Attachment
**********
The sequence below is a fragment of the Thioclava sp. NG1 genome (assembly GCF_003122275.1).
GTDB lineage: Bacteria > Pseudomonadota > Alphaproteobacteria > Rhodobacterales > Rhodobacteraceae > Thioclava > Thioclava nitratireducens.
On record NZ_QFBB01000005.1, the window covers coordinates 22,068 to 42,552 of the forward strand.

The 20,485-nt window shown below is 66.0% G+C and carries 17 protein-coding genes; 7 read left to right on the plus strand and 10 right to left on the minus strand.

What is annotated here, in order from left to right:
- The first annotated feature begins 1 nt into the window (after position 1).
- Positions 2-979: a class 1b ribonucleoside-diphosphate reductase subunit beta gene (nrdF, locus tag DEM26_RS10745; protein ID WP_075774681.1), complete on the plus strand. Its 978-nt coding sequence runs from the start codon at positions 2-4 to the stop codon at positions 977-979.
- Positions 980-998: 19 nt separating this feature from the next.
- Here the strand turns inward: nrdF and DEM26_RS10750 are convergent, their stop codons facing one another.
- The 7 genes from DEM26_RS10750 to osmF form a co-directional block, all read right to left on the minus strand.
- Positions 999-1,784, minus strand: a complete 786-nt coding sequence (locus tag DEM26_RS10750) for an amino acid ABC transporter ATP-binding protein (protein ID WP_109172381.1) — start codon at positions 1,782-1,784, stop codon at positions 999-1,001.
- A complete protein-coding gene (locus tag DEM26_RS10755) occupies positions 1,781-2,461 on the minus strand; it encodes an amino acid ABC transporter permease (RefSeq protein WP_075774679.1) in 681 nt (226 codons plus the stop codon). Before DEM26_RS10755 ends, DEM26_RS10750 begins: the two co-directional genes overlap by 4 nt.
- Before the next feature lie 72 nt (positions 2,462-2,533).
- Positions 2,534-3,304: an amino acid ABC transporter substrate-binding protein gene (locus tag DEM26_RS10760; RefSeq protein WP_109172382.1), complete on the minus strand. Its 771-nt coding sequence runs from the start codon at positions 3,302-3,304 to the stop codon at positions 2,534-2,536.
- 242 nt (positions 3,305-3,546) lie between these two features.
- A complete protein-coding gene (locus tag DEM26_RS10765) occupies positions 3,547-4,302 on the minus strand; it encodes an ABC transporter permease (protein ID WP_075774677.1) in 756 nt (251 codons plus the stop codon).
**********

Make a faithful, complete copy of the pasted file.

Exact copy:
The sequence below is a fragment of the Thioclava sp. NG1 genome (assembly GCF_003122275.1).
GTDB lineage: Bacteria > Pseudomonadota > Alphaproteobacteria > Rhodobacterales > Rhodobacteraceae > Thioclava > Thioclava nitratireducens.
On record NZ_QFBB01000005.1, the window covers coordinates 22,068 to 42,552 of the forward strand.

The 20,485-nt window shown below is 66.0% G+C and carries 17 protein-coding genes; 7 read left to right on the plus strand and 10 right to left on the minus strand.

What is annotated here, in order from left to right:
- The first annotated feature begins 1 nt into the window (after position 1).
- Positions 2-979: a class 1b ribonucleoside-diphosphate reductase subunit beta gene (nrdF, locus tag DEM26_RS10745; protein ID WP_075774681.1), complete on the plus strand. Its 978-nt coding sequence runs from the start codon at positions 2-4 to the stop codon at positions 977-979.
- Positions 980-998: 19 nt separating this feature from the next.
- Here the strand turns inward: nrdF and DEM26_RS10750 are convergent, their stop codons facing one another.
- The 7 genes from DEM26_RS10750 to osmF form a co-directional block, all read right to left on the minus strand.
- Positions 999-1,784, minus strand: a complete 786-nt coding sequence (locus tag DEM26_RS10750) for an amino acid ABC transporter ATP-binding protein (protein ID WP_109172381.1) — start codon at positions 1,782-1,784, stop codon at positions 999-1,001.
- A complete protein-coding gene (locus tag DEM26_RS10755) occupies positions 1,781-2,461 on the minus strand; it encodes an amino acid ABC transporter permease (RefSeq protein WP_075774679.1) in 681 nt (226 codons plus the stop codon). Before DEM26_RS10755 ends, DEM26_RS10750 begins: the two co-directional genes overlap by 4 nt.
- Before the next feature lie 72 nt (positions 2,462-2,533).
- Positions 2,534-3,304: an amino acid ABC transporter substrate-binding protein gene (locus tag DEM26_RS10760; RefSeq protein WP_109172382.1), complete on the minus strand. Its 771-nt coding sequence runs from the start codon at positions 3,302-3,304 to the stop codon at positions 2,534-2,536.
- 242 nt (positions 3,305-3,546) lie between these two features.
- A complete protein-coding gene (locus tag DEM26_RS10765) occupies positions 3,547-4,302 on the minus strand; it encodes an ABC transporter permease (protein ID WP_075774677.1) in 756 nt (251 codons plus the stop codon).